Letter from Prague
I think that I must have the greatest landlady in the world. That's not something that you hear too often said in the Czech Republic, and you certainly don't hear it often said by a foreigner like myself. She is called Mrs. Zelenkova - as far as I have been able to ascertain, she lectures something to do with architecture at the Charles University. Mrs. Zelenkova is a bold, brassy woman who wouldn't look out of place serving behind a bar in Zizkov. She is polite - which, of course, rules her out of working in a pub in Zizkov, businesslike - providing me with all the papers I need not to get thrown out of the country, - and she has a weakness for a crafty cigarette behind the backs of her two watchful twin daughters, Martina and Tereza.
Because I'm single, male, living alone and am a foreigner, I am naturally cast in the role of 'helpless bloke' who needs to find a good wife as soon as possible to attend to my everyday needs and, above all, make sure that the flat remains suitable for human habitation. I am capable of hoovering the carpets, but I always seem to get back home so late in the evening that I don't really want to wake the neighbours. That's my excuse and I'm sticking with it. I don't mind washing up - once a week, and I even clean the toilet a bit - when visitors are expected, at least.
But what I can't abide and I never will is cleaning windows. In common with a lot of buildings in this country, my windows are actually two windows - the inside and the outside, both of which swing in - it's a kind of primitive double glazing, heavy on resources to keep the frame suppliers in business. That means one window - four sides of glass pane. Naturally, this is a pain, especially on a bright, sunny Saturday when I'd rather be doing something a bit less like hard work.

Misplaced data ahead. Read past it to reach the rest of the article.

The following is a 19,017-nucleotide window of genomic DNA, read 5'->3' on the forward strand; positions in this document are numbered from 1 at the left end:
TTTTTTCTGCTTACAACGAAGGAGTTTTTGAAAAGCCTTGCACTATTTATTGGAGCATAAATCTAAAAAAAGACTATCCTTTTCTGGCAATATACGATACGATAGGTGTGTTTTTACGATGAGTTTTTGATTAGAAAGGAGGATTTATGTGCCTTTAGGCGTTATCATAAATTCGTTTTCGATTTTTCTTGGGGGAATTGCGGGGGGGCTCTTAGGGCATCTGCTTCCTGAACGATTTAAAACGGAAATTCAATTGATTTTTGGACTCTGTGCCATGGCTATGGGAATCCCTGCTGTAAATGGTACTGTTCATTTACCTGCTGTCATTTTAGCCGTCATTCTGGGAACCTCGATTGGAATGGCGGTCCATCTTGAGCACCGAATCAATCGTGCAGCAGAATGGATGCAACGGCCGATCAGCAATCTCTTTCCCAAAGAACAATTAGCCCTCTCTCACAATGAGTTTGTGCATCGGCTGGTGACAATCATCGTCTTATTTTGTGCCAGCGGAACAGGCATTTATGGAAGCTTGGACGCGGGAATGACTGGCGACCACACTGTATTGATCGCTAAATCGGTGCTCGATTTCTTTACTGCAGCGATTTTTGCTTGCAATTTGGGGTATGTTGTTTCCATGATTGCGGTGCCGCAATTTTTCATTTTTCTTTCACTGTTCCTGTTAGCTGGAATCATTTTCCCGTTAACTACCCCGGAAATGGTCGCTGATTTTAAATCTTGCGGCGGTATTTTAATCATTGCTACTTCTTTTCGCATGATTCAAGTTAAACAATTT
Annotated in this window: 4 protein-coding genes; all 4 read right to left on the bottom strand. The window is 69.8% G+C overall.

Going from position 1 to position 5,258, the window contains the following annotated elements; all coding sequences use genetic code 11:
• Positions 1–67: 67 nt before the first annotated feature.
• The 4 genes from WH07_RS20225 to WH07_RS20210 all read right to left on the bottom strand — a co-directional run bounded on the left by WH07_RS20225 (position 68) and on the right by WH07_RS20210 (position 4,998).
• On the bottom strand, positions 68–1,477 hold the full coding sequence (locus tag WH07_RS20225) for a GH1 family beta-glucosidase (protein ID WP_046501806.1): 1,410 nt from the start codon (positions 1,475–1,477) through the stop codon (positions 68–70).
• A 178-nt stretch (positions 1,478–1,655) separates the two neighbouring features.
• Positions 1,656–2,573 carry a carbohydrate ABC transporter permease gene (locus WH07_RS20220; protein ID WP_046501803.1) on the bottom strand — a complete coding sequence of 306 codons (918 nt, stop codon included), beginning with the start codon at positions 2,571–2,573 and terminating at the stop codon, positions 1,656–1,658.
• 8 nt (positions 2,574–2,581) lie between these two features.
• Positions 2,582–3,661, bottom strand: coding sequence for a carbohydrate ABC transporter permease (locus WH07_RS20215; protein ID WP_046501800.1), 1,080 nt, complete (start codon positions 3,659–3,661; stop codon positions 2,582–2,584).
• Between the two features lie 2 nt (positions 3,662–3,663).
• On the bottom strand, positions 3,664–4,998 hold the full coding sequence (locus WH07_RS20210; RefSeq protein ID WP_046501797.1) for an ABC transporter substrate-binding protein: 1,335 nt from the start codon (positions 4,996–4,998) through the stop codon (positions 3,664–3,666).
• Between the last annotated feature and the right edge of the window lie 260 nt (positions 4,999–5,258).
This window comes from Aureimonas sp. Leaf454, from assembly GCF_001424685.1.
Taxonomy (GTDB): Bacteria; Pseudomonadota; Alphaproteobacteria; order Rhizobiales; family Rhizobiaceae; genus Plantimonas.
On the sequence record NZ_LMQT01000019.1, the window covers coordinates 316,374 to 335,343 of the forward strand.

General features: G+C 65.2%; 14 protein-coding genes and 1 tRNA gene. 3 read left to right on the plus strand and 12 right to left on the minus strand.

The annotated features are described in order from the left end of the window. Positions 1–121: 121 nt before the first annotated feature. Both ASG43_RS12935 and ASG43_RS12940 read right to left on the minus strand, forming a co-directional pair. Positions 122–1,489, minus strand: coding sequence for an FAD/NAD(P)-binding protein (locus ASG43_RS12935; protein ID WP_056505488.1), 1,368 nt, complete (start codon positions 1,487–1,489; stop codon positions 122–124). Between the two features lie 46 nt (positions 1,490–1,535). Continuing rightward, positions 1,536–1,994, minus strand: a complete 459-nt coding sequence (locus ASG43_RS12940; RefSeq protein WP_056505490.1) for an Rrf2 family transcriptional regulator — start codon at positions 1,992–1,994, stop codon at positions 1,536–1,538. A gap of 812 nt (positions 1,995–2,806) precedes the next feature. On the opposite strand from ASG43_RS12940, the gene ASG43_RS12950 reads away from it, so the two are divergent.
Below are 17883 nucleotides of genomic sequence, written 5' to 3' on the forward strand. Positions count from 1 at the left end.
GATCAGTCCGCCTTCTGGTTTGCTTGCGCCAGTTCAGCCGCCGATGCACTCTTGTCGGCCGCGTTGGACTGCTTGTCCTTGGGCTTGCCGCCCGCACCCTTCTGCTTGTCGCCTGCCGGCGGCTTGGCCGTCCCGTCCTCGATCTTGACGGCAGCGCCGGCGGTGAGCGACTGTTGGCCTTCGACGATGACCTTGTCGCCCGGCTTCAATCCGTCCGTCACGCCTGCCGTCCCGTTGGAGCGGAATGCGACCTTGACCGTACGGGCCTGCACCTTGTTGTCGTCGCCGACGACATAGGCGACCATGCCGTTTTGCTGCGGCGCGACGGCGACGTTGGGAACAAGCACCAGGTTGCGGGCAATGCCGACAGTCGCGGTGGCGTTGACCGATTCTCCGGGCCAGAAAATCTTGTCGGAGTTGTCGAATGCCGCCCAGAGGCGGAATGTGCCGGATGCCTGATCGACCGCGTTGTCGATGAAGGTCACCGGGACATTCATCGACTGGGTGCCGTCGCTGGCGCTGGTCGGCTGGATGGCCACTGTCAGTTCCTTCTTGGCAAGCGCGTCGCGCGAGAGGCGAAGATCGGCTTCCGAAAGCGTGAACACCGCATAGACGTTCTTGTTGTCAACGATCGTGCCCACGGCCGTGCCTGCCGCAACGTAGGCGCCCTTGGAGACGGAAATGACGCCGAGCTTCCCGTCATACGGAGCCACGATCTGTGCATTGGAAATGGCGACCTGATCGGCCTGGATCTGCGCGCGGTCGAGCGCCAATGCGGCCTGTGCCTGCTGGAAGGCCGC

Step forward Mrs. Zelenkova - 'Would you like your windows cleaned, Peter?' she asked one day, realizing that that the flat looked distinctly less bright than it used to. I suppose over a year had passed since the last time, so I said yes, thank you. Mrs. Zelenkova mobilized her troops the very next weekend - two young women from Ukraine - introduced to me as Alla and Olga, plus her very own twins - Tereza and Martina. I provided the musical entertainment by sitting on the sofa and plucking my guitar when I became frustrated with my 3D jigsaw puzzle of the Empire State Building currently rising on my coffee-table. They didn't seem to mind - Martina, bless her, even had the audacity to suggest that it was 'good training' for her, since she is due to get married very soon and well.. need I go on. I didn't think that this was the time to lecture her about the modern idea of roles in a marriage, particularly since Tereza was moaning - a touch bitchily - about being 15 minutes older and having to suffer the indignity of seeing her younger sister get married first. All the time, Alla and Olga were commenting that 32 was a good age to get married and I should hurry up and, I quote 'Take a wife.'
As it was, the four Bennett sisters cleaned my windows in three hours flat, and one of them even slipped into my bedroom and - unable to resist the temptation - matched and rolled 15 pairs of socks that had been lying there for a week. Great landlady, Mrs. Zelenkova.